A tale of an Italian scooter lover in Los Angeles. (Be sure to check the publishing date before taking this one too seriously!)
After riding around on the Piaggio MP3 500 last year I decided to talk to a friend of mine who is also large, Italian, and kind of odd: Nicola. Nick, as we call him, grew up in Italy, drives like a crazy person (Or, in other words, like an Italian – Ed.), and is a bit of a character. Here is what he had to say about scooters in general, and the big MP3 specifically:
"In Italy me and my friends used to ride scooters everywhere all the time when we were young. The streets are tight, there is nowhere to park, and gas is expensive, so we would double up and even triple up sometimes. I just don't understand American boys and your fear of sitting on another boy's bike. We could squeeze three of us on a regular scooter and ride it for miles to get to the beach in the summer. The MP3 500 would be big enough for the whole family."
"It may just be nostalgia, but I think me and Nunzio met two girls one afternoon, and rode home with four on that little Vespa. You American men think scooters are just for girls and kids, but plenty of big, hard-working men in Italy ride them all the time. Why do you need 1000cc just to cruise along at 60 kilometers an hour through town?"
Nick and I secured a Piaggio and set out for the beach on one of the first warm days of spring to soak up some rays and sip San Pellegrino. Yes, he rode there in a Speedo and insisted we take one bike. As we were pulled up to the beach he turned and said: "Hai voluto la bicicletta? E adesso pedala!"
That means, "You bought the bike, now you have to ride it," – basically, "See? I told you so."
This scooter had plenty of power to get two full-sized men like us to the beach in no time because we cut through the traffic, and with superb gas mileage!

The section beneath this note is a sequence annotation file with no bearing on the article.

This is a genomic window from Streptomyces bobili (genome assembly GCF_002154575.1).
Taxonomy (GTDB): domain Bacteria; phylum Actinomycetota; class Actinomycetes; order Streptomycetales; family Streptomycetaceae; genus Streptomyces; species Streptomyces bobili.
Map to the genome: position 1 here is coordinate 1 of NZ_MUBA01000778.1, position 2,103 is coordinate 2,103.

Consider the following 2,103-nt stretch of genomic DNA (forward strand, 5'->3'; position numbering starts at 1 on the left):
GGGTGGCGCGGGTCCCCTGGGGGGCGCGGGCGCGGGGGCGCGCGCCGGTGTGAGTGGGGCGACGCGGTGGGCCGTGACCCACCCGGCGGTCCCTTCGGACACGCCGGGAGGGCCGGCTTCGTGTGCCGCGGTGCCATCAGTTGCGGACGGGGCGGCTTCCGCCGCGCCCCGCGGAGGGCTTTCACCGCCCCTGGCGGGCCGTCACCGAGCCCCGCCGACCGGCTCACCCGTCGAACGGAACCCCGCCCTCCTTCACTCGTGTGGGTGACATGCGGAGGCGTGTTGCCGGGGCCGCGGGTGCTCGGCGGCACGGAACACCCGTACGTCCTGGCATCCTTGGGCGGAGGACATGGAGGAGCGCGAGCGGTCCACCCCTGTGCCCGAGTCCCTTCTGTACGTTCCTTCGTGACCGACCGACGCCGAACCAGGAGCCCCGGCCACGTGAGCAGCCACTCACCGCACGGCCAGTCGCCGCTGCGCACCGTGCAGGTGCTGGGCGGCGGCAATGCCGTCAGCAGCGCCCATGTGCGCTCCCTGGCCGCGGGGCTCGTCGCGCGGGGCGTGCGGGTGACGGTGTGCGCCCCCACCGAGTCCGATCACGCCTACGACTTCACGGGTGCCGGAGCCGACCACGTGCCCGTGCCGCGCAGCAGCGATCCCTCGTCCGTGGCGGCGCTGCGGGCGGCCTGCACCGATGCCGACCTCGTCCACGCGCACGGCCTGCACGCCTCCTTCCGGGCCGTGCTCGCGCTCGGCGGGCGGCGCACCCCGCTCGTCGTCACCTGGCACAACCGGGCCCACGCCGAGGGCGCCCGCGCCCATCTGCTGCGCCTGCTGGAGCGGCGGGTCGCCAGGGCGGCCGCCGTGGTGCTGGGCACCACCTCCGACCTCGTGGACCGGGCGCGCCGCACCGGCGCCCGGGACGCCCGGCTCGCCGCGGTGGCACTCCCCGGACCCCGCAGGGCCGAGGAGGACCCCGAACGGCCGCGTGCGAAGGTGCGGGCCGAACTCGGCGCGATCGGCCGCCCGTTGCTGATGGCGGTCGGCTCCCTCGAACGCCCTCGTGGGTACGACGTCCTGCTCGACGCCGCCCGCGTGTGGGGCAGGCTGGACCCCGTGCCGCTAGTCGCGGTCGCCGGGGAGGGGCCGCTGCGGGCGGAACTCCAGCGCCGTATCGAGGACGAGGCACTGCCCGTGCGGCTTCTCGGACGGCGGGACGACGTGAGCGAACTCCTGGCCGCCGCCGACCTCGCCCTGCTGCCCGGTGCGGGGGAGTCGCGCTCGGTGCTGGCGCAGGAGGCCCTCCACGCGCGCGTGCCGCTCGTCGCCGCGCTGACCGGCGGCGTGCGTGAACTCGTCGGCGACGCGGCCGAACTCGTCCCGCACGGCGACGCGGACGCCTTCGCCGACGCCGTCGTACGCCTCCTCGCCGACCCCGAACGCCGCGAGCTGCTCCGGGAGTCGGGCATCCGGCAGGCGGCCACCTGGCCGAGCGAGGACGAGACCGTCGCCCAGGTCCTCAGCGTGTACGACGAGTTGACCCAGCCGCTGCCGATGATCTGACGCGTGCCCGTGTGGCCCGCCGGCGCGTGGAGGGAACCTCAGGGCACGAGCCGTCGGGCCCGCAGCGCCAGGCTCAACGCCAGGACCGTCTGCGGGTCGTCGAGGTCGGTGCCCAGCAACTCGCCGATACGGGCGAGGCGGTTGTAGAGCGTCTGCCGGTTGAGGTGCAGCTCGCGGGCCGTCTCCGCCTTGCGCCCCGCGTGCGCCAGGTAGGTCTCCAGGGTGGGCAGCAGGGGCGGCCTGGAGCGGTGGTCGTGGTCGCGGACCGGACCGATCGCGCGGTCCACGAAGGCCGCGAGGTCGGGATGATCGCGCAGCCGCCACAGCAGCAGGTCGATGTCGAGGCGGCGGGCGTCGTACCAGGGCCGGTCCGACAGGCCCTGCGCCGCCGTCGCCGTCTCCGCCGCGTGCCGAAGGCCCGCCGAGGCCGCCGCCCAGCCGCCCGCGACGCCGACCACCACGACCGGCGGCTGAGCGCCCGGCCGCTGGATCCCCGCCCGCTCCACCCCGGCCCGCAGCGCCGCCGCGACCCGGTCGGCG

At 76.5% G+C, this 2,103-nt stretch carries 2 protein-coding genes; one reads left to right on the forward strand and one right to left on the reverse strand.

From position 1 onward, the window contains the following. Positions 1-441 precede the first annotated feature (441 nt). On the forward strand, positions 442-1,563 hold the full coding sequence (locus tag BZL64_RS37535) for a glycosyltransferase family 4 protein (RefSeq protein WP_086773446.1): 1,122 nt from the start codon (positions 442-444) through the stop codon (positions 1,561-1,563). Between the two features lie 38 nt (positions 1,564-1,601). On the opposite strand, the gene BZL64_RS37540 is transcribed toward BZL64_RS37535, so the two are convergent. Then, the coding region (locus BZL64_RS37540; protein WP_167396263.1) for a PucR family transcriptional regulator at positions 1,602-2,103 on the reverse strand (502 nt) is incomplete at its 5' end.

"I rather like this MP3," Nick said. "it is like the Italian Cadillac of scooters. There is plenty of room under the seat to pack a lunch, cigarettes, a towel, quarts of sparking water, and plenty of Italian sodas. When you get to the beach you can lock your helmet and wallet under the seat, and just stash the key in your trunks."
At this point, Nick proceeded to light up a cigarette, perch on the scooter and pontificate. He took an interest in any ladies under the age of 50, and tried to chat them up. When that didn't work he tried to offer them a soda or cigarette, but a large hairy man in a Speedo is not what our culture deems attractive these days, Italian accent or no.
"I just don't get why you men here wear so much clothing to go to the beach," Nick said. "And why do you uptight Americans make women wear tops? Whenever I ask anyone they just do the dead cat. You know, act dumb."
"American parents are too overprotective of kids, too, I was riding the Ape down to the village to get groceries when I was 12 or 13. Everyone I knew rode a little 50cc moped to school, nobody worried about the danger. Italian traffic is crazy and the drivers are aggressive, but they are all paying attention. I think riding the moped makes them much better on the road, later when they get a car."
I'm sure he could have gone on and on, but we were interrupted by a ranger who told him he couldn't park his scooter on the sidewalk, and also that people were complaining about his wardrobe. There were some words exchanged in Italian, and quite a few obscene hand gestures, and our beach day came to an early end.
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